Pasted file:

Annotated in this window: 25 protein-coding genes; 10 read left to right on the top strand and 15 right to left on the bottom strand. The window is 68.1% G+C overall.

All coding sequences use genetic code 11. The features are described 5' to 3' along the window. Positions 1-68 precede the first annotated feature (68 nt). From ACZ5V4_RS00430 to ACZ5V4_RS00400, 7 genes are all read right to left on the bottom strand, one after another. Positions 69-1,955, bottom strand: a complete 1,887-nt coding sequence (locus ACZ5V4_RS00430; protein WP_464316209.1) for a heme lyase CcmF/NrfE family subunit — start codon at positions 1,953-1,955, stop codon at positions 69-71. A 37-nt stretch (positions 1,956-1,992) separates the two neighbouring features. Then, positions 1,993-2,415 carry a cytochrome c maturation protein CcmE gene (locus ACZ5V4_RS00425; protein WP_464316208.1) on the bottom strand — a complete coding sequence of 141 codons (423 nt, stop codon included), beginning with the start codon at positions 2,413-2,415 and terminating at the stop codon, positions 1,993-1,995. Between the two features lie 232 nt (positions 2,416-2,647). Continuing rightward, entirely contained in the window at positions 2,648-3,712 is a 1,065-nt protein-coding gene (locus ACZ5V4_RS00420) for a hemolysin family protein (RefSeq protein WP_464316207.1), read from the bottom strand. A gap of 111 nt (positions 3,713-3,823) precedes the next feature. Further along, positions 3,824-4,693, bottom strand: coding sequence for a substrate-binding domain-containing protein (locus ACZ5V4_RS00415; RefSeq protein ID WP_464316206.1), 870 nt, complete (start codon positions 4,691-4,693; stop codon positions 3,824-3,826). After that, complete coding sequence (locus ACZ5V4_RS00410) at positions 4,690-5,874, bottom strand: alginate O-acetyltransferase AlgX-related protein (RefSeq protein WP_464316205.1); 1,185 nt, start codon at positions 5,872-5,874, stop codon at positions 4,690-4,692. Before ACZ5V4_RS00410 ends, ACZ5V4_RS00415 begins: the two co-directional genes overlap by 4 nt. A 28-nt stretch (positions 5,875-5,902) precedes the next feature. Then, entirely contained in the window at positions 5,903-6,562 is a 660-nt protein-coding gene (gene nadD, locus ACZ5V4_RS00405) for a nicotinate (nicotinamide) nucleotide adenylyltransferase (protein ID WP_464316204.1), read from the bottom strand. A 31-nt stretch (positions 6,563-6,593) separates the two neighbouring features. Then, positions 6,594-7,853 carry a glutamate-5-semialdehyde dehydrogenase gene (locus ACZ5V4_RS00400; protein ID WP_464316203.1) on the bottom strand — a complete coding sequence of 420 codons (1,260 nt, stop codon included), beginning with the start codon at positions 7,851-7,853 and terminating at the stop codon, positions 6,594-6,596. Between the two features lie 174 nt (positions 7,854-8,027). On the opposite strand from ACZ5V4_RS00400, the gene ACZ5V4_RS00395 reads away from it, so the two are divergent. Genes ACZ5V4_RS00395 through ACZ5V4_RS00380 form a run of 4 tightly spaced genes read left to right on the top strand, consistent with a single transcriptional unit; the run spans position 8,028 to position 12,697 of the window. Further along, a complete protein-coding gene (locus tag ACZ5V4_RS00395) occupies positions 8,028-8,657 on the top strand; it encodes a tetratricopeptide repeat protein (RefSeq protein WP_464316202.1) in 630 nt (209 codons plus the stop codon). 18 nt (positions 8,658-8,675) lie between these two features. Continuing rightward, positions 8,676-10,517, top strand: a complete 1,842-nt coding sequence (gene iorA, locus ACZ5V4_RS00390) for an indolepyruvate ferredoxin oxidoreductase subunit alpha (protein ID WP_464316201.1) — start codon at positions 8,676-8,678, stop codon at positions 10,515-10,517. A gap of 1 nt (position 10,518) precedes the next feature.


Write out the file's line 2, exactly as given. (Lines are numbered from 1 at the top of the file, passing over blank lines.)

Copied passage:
All coding sequences use genetic code 11. The features are described 5' to 3' along the window. Positions 1-68 precede the first annotated feature (68 nt). From ACZ5V4_RS00430 to ACZ5V4_RS00400, 7 genes are all read right to left on the bottom strand, one after another. Positions 69-1,955, bottom strand: a complete 1,887-nt coding sequence (locus ACZ5V4_RS00430; protein WP_464316209.1) for a heme lyase CcmF/NrfE family subunit — start codon at positions 1,953-1,955, stop codon at positions 69-71. A 37-nt stretch (positions 1,956-1,992) separates the two neighbouring features. Then, positions 1,993-2,415 carry a cytochrome c maturation protein CcmE gene (locus ACZ5V4_RS00425; protein WP_464316208.1) on the bottom strand — a complete coding sequence of 141 codons (423 nt, stop codon included), beginning with the start codon at positions 2,413-2,415 and terminating at the stop codon, positions 1,993-1,995. Between the two features lie 232 nt (positions 2,416-2,647). Continuing rightward, entirely contained in the window at positions 2,648-3,712 is a 1,065-nt protein-coding gene (locus ACZ5V4_RS00420) for a hemolysin family protein (RefSeq protein WP_464316207.1), read from the bottom strand. A gap of 111 nt (positions 3,713-3,823) precedes the next feature. Further along, positions 3,824-4,693, bottom strand: coding sequence for a substrate-binding domain-containing protein (locus ACZ5V4_RS00415; RefSeq protein ID WP_464316206.1), 870 nt, complete (start codon positions 4,691-4,693; stop codon positions 3,824-3,826). After that, complete coding sequence (locus ACZ5V4_RS00410) at positions 4,690-5,874, bottom strand: alginate O-acetyltransferase AlgX-related protein (RefSeq protein WP_464316205.1); 1,185 nt, start codon at positions 5,872-5,874, stop codon at positions 4,690-4,692. Before ACZ5V4_RS00410 ends, ACZ5V4_RS00415 begins: the two co-directional genes overlap by 4 nt. A 28-nt stretch (positions 5,875-5,902) precedes the next feature. Then, entirely contained in the window at positions 5,903-6,562 is a 660-nt protein-coding gene (gene nadD, locus ACZ5V4_RS00405) for a nicotinate (nicotinamide) nucleotide adenylyltransferase (protein ID WP_464316204.1), read from the bottom strand. A 31-nt stretch (positions 6,563-6,593) separates the two neighbouring features. Then, positions 6,594-7,853 carry a glutamate-5-semialdehyde dehydrogenase gene (locus ACZ5V4_RS00400; protein ID WP_464316203.1) on the bottom strand — a complete coding sequence of 420 codons (1,260 nt, stop codon included), beginning with the start codon at positions 7,851-7,853 and terminating at the stop codon, positions 6,594-6,596. Between the two features lie 174 nt (positions 7,854-8,027). On the opposite strand from ACZ5V4_RS00400, the gene ACZ5V4_RS00395 reads away from it, so the two are divergent. Genes ACZ5V4_RS00395 through ACZ5V4_RS00380 form a run of 4 tightly spaced genes read left to right on the top strand, consistent with a single transcriptional unit; the run spans position 8,028 to position 12,697 of the window. Further along, a complete protein-coding gene (locus tag ACZ5V4_RS00395) occupies positions 8,028-8,657 on the top strand; it encodes a tetratricopeptide repeat protein (RefSeq protein WP_464316202.1) in 630 nt (209 codons plus the stop codon). 18 nt (positions 8,658-8,675) lie between these two features. Continuing rightward, positions 8,676-10,517, top strand: a complete 1,842-nt coding sequence (gene iorA, locus ACZ5V4_RS00390) for an indolepyruvate ferredoxin oxidoreductase subunit alpha (protein ID WP_464316201.1) — start codon at positions 8,676-8,678, stop codon at positions 10,515-10,517. A gap of 1 nt (position 10,518) precedes the next feature.